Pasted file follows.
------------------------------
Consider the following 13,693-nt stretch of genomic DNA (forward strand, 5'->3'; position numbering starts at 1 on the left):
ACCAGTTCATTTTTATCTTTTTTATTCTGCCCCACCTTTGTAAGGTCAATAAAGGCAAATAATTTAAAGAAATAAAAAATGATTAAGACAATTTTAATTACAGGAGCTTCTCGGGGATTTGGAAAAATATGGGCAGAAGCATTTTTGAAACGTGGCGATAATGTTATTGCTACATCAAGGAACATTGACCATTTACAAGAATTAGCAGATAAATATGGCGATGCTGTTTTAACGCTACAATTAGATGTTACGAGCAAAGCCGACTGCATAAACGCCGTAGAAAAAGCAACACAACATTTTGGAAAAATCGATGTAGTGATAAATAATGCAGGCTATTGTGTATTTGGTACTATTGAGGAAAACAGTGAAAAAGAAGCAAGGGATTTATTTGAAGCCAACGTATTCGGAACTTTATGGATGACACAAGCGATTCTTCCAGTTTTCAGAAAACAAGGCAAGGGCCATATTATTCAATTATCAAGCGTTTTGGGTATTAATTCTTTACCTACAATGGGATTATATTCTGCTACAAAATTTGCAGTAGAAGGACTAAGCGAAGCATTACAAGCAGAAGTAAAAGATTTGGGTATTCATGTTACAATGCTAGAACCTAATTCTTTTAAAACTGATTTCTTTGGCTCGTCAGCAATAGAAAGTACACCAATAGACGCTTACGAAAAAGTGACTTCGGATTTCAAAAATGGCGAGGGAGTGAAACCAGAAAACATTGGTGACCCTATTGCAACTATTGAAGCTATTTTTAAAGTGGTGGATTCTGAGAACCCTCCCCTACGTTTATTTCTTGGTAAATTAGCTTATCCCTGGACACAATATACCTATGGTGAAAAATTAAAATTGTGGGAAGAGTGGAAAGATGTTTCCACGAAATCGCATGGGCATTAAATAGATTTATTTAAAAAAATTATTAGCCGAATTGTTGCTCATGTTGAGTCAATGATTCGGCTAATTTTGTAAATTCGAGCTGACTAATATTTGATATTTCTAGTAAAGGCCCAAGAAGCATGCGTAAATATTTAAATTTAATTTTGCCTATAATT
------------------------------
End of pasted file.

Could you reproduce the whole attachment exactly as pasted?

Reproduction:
Consider the following 13,693-nt stretch of genomic DNA (forward strand, 5'->3'; position numbering starts at 1 on the left):
ACCAGTTCATTTTTATCTTTTTTATTCTGCCCCACCTTTGTAAGGTCAATAAAGGCAAATAATTTAAAGAAATAAAAAATGATTAAGACAATTTTAATTACAGGAGCTTCTCGGGGATTTGGAAAAATATGGGCAGAAGCATTTTTGAAACGTGGCGATAATGTTATTGCTACATCAAGGAACATTGACCATTTACAAGAATTAGCAGATAAATATGGCGATGCTGTTTTAACGCTACAATTAGATGTTACGAGCAAAGCCGACTGCATAAACGCCGTAGAAAAAGCAACACAACATTTTGGAAAAATCGATGTAGTGATAAATAATGCAGGCTATTGTGTATTTGGTACTATTGAGGAAAACAGTGAAAAAGAAGCAAGGGATTTATTTGAAGCCAACGTATTCGGAACTTTATGGATGACACAAGCGATTCTTCCAGTTTTCAGAAAACAAGGCAAGGGCCATATTATTCAATTATCAAGCGTTTTGGGTATTAATTCTTTACCTACAATGGGATTATATTCTGCTACAAAATTTGCAGTAGAAGGACTAAGCGAAGCATTACAAGCAGAAGTAAAAGATTTGGGTATTCATGTTACAATGCTAGAACCTAATTCTTTTAAAACTGATTTCTTTGGCTCGTCAGCAATAGAAAGTACACCAATAGACGCTTACGAAAAAGTGACTTCGGATTTCAAAAATGGCGAGGGAGTGAAACCAGAAAACATTGGTGACCCTATTGCAACTATTGAAGCTATTTTTAAAGTGGTGGATTCTGAGAACCCTCCCCTACGTTTATTTCTTGGTAAATTAGCTTATCCCTGGACACAATATACCTATGGTGAAAAATTAAAATTGTGGGAAGAGTGGAAAGATGTTTCCACGAAATCGCATGGGCATTAAATAGATTTATTTAAAAAAATTATTAGCCGAATTGTTGCTCATGTTGAGTCAATGATTCGGCTAATTTTGTAAATTCGAGCTGACTAATATTTGATATTTCTAGTAAAGGCCCAAGAAGCATGCGTAAATATTTAAATTTAATTTTGCCTATAATT